The Packards also received some calls, including one from Kristy Dorsey, who knew she had to talk to the people who'd given her such an appropriate present. Monday was the fourth anniversary of her mother's passing on. And Saturday, when she found her bell as she dropped off her daughter, Juliet Yardy, 11, for a Davidson Elementary School theater program, was the anniversary of her grandfather's death.
"It was meant to be," Dorsey said. "I had the most magnificent day of my life. I was so enlightened by the power of this bell."
She called and left a message for the Packards to thank them.
"I felt like I had to tell them how it made me feel," she said. "I just let them know there were 400 people in this town feeling like I did. I wanted to tell them what a great gift they'd given to their son."
The family also gave some bells to people it knew needed them, such as Mary Paris, whose 5-year-old son, Jimmie Harkins, died of a strep infection two weeks before Ben died. She and the Packards have helped one another, with Tu Nidito's assistance.
Ben's memory is honored with 400 bells.
Aaron J. Latham / Staff Jeannette Mar??-Packard hangs a handmade bell on a tree at her home. The project succeeded in its goal of inspiring acts of kindness.
Project goes on * The Packard family is readying for the next stage of Ben's Bells: planning another mass distribution, slated for the end of July. l For more information about the project or to help with it, contact Tu Nidito at 322-9155. Send donations to the agency, 3922 N. Mountain Ave., Tucson, AZ 85719. Mark them "Ben's Bells." l Ben's family has given copies of "Tear Soup," a book on how to handle grief, to area counseling agencies. Copies are available at Antigone Books, 411 N. Fourth Ave., or Readers' Oasis, 3400 E. Speedway. l People who found a Ben's Bell and want to share their stories with the Star can contact reporter L. Anne Newell at 629-9412 or at firstname.lastname@example.org.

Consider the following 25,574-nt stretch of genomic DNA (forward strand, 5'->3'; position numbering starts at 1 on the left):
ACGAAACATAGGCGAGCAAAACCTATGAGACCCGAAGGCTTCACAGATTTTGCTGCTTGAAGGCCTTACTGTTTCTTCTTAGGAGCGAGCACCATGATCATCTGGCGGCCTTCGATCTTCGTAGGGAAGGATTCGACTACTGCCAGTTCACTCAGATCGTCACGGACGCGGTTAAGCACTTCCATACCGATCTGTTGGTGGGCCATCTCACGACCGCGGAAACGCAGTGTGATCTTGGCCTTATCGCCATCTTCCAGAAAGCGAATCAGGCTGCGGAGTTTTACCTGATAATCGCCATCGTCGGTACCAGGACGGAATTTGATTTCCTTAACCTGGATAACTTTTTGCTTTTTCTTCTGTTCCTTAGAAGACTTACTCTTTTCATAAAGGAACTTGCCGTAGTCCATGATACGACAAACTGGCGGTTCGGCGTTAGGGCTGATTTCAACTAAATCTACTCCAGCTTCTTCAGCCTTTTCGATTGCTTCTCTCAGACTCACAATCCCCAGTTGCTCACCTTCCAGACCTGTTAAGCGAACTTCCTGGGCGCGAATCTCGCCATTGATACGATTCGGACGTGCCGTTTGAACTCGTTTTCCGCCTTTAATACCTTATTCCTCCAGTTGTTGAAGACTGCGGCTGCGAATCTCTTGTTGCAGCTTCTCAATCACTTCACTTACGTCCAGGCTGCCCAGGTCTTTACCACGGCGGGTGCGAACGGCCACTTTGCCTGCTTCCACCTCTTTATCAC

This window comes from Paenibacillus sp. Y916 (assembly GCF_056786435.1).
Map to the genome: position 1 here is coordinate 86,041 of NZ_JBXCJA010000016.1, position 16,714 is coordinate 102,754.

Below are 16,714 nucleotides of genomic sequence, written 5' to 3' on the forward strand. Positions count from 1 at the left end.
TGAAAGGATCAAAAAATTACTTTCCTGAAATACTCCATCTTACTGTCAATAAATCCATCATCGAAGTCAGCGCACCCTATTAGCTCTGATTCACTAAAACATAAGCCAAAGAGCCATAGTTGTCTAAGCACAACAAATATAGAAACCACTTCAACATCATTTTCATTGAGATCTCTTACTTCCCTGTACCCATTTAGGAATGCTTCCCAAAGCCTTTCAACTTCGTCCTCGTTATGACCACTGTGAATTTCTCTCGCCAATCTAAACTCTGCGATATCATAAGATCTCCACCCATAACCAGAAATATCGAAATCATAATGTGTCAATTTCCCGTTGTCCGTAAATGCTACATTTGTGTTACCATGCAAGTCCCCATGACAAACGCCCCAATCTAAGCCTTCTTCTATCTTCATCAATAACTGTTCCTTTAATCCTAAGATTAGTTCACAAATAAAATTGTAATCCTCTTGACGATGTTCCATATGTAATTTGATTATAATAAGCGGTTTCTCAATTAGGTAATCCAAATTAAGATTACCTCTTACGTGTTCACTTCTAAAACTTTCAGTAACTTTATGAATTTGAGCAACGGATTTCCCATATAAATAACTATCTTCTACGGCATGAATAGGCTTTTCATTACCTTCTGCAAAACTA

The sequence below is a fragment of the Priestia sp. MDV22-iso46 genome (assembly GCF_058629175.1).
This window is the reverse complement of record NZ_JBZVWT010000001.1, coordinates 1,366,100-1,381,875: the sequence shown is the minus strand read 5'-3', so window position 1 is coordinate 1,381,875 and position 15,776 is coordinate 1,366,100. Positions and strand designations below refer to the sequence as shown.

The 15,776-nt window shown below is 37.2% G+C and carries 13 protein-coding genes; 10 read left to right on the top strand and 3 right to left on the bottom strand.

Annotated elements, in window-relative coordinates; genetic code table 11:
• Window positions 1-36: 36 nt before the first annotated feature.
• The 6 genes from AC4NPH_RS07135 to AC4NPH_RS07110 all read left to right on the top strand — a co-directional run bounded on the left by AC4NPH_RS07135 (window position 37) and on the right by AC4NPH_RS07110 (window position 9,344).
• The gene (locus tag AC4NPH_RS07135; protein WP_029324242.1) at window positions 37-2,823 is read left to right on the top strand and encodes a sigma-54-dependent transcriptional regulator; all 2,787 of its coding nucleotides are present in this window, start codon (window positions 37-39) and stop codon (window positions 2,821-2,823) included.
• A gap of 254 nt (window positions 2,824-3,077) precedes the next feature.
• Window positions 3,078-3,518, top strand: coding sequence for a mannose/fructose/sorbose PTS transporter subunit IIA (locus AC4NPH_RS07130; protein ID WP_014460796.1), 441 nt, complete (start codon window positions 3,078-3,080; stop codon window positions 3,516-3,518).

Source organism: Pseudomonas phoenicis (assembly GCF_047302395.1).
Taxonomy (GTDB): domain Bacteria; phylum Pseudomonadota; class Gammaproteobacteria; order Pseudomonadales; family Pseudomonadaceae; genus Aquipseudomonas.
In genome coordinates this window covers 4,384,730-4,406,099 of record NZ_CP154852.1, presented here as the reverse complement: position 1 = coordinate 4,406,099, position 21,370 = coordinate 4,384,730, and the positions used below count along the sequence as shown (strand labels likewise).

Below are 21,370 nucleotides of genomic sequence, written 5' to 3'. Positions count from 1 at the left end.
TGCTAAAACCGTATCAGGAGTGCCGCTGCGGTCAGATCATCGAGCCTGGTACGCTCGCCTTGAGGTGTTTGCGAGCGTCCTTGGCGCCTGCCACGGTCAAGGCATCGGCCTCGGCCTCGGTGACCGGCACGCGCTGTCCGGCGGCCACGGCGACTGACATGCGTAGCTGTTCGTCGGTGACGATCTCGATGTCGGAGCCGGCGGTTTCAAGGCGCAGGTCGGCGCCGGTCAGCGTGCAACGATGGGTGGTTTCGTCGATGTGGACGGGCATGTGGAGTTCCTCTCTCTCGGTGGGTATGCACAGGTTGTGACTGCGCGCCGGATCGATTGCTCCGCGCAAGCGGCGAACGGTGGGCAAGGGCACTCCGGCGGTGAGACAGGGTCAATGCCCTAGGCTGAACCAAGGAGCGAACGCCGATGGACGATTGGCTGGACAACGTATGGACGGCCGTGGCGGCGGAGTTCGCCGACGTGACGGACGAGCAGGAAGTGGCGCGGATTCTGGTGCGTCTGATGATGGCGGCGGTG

Paris helped with the distribution and said Mar??-Packard handed her a bell adorned with a green flower afterward.
"It's hard to put into words what it meant," she said. "I think knowing what they've gone through, having shared the same path and journey, to have something that they've put such positive energy into, to symbolize how precious their son was, is inspiring for me. I think it was a beautiful way for them to remember their son."
Mar??-Packard heard thoughts like that Saturday from the Himmel Park women who embraced her when she told them who she was. One teary woman said: "Thank you so much. You have no idea how much this meant."
The family also heard about people who'd gone looking for Ben's Bells after hearing about them. And Dean Packard, who teaches math at Tucson High Magnet School, said a secretary there found a bell and thanked him for it. And the parents of a student sent him a card filled with grief and empathy.
Other people have been calling to share their stories, and Packard has heard from fellow bell distributors how much the project meant to them. Some drove by where they'd hung their bells hours afterward to see if they were gone, he said. Some left their bells in places that meant a lot to them, or where they'd shared a moment with Ben.
"It was emotional to begin the day with all those people," he said. "And it felt really good to be with them and have their support and see how much love they wanted to put back in the community."